3. Space Science in Education - Situation in Poland Prof. Wojciech Nawrocik Institute of Physics, Adam Mickiewicz University, Poznan, P oland NSC „Science on Stage”. Forum on Space Science and Education International Space Science Institute Bern , 12-13 June 2007.
Space Science in Education - Situation in Poland
Prof. Wojciech Nawrocik
Institute of Physics, Adam Mickiewicz University, Poznan, Poland
NSC „Science on Stage”
Forum on Space Science and Education
International Space Science Institute
Bern , 12-13 June 2007
In Poland several years ago
6-year primary schools and
3-year gymnasia were introduced.
Secondary education is provided in
3-year general lyceums
or in vocational secondary schools
3-year specialized lyceums
and 4-year secondary technical schools.
In addition, there are 2-3-year basic vocational schools
Number of schools, pupils, and teachers in the school year 2004/2005
Type of schoolschoolspupils teachers
Gymnasia 61711611537 120900
General lyceum 251774662749900
Technicum and 3984 615263 40800
Basic vocational 1844 23917512600
The main objective of general secondary education is to:
„Help pupils to understand and not only to memorize relevant information,
Help pupils to develop an ability to observe particular relations (causality, as well as function, time and space based relations),
Support pupils in the development of an analytical and synthetic thinking,
Enable pupils to use practical information and knowledge in an integral way leading to the better understanding of the world, people and oneself,”...
In Poland there is no special space science programme at schools.
Some information about space science achievements are reported on physics and astronomy or geography lessons at gimnasium and liceum.
After all teachers and pupils are interested in space science and willingly participate at competitions and festivals organized by astronomers and physicists.
As examples one can indicate European Festivals „Universe and Life”, „Physics on Stage” and”Science on Stage”.
The initiatives of EIROforum members to show teachers and pupils a modern science, including the space science, are extremely important because give teachers and pupils the opportunity to touch Big Science.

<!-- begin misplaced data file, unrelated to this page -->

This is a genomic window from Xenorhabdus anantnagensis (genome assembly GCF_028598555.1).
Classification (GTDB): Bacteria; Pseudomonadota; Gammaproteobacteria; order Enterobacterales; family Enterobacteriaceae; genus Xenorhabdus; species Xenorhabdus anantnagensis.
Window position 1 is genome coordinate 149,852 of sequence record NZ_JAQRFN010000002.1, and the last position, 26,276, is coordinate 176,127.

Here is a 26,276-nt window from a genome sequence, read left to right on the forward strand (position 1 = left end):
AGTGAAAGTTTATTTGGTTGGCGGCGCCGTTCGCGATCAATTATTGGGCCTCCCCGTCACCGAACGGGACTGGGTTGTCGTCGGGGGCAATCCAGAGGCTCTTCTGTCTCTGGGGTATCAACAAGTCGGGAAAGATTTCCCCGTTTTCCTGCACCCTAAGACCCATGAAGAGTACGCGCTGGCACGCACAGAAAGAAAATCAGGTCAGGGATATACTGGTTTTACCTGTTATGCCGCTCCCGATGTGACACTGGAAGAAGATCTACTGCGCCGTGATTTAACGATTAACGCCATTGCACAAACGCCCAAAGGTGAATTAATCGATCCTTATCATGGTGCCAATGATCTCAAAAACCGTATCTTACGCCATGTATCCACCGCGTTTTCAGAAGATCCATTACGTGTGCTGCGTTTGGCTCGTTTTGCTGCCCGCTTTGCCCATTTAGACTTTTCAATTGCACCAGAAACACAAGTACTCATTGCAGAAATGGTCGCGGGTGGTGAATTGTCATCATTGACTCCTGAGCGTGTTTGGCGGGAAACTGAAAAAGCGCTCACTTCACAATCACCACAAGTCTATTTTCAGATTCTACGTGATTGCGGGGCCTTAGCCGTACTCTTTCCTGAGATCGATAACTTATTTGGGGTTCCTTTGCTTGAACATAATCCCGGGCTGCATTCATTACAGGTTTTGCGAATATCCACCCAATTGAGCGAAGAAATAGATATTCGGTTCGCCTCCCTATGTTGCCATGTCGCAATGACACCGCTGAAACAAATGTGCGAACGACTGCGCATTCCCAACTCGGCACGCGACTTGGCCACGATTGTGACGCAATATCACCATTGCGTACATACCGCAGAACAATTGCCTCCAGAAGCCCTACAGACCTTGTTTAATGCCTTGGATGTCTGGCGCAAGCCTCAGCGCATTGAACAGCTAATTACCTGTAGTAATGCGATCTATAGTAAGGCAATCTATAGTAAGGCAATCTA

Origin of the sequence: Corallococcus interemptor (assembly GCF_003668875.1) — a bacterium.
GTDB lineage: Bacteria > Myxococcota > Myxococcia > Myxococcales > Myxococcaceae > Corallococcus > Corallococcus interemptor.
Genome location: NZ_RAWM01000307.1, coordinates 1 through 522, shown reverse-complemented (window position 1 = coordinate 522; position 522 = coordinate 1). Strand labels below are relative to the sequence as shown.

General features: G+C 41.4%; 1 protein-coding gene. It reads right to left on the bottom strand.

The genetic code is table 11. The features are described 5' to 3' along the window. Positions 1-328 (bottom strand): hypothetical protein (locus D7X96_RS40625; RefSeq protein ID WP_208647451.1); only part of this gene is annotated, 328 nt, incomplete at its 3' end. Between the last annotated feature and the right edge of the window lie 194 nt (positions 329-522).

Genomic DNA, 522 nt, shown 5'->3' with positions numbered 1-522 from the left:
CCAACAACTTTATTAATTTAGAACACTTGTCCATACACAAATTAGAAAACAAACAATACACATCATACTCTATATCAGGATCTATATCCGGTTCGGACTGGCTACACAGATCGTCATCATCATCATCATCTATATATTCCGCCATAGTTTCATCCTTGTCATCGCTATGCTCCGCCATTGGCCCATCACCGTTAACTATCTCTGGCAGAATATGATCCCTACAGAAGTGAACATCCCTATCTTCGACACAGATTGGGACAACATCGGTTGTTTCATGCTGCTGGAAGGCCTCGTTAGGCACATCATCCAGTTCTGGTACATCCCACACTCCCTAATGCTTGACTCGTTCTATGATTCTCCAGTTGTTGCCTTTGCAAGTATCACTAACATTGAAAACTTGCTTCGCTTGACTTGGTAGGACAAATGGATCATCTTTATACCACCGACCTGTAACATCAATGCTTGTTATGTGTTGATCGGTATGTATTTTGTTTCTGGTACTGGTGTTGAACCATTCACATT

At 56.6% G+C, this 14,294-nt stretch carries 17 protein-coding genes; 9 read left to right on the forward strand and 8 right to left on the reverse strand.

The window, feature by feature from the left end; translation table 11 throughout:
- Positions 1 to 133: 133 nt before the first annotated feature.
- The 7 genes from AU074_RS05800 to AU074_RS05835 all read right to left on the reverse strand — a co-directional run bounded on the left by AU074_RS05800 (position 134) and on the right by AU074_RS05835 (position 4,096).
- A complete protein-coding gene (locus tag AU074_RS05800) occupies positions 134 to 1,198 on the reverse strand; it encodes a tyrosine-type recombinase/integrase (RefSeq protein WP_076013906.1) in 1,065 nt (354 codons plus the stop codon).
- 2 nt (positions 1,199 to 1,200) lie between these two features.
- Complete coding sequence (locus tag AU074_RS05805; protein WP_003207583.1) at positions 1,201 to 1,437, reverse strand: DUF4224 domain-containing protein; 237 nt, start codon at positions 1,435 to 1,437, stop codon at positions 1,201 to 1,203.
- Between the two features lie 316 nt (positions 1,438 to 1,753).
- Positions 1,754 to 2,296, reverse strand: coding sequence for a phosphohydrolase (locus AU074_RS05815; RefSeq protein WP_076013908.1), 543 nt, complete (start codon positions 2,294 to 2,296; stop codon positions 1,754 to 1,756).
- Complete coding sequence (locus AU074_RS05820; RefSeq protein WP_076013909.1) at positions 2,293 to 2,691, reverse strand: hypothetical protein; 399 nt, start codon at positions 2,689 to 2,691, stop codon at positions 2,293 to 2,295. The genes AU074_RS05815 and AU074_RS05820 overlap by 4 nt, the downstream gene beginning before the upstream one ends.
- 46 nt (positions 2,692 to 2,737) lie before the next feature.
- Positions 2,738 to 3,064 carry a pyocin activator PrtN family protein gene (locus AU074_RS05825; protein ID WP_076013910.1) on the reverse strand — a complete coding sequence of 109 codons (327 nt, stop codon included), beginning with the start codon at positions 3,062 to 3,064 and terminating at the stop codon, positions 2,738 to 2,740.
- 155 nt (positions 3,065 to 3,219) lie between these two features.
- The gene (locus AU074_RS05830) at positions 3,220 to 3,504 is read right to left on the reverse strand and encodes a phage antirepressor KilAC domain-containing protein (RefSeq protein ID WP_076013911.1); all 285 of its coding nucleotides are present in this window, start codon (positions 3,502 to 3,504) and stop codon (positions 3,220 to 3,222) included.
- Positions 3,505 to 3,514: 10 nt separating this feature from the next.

Last time a lot of local science festivals are organized in Poland. Always space science is attractive subject of these festivals.
Very active role in space science propaganda play Center of Cosmic Investigations PAS, Nikolai Copernicus Astronomical Centre PAS, Astronomical Observatories of Polish universities, Astronautic chair at Warsaw Technical University, Centre of Theoretical Physics PAS, Institute of Physics Szczecin University.
Very important are enthusiasm of teachers who are interested in space science and transfer his interest to their pupils.Often these activities have international dimension.
One of the example is „Hands-On Universe, Europe”
Observations from Arizona, with the remotely controlled telescope Ironwood North Observatory (INO).
„The truly simple Web interface of this telescope, allowed us to take pictures of Messier’s objects, well-known certainly, but always so spectacular. This was just our first observing session, one hour and half long. The firsts pictures were black and white (M27, M51, M101). Then, we tried the colour procedure - a set of filter is available – with four images LRVB: thus we could get M57’s colors.
Thank you toAnne Laure Melchior (UPMC-France) and Lech Mankiewicz (Center for Theoretical Physics PAS, Warsaw-Poland),who guided us, step by step, in handling this instrument” the students said.
In Poland we consider as very important ESA declaration: „Since the foundation of the European Space Agency, education and outreach have been a fundamental part of its mandate ESA is conscious that it can play a significant role in contributing to a scientifically literate and aware society, and that it has both a responsibility and a vested interest in doing so.
In recent years, the subject of education has become a reason for concern because of the decreasing number of students in such disciplines, and the negative consequences that this trend might have on our society.
This is even more critical as Europe strives to become the leading knowledge-based society of the 21 st century. For this reason, ESA is today increasing its education efforts in a coordinated fashion, which will ensure that all aspects of space (human spaceflight, space science, earth observation…) are well represented.”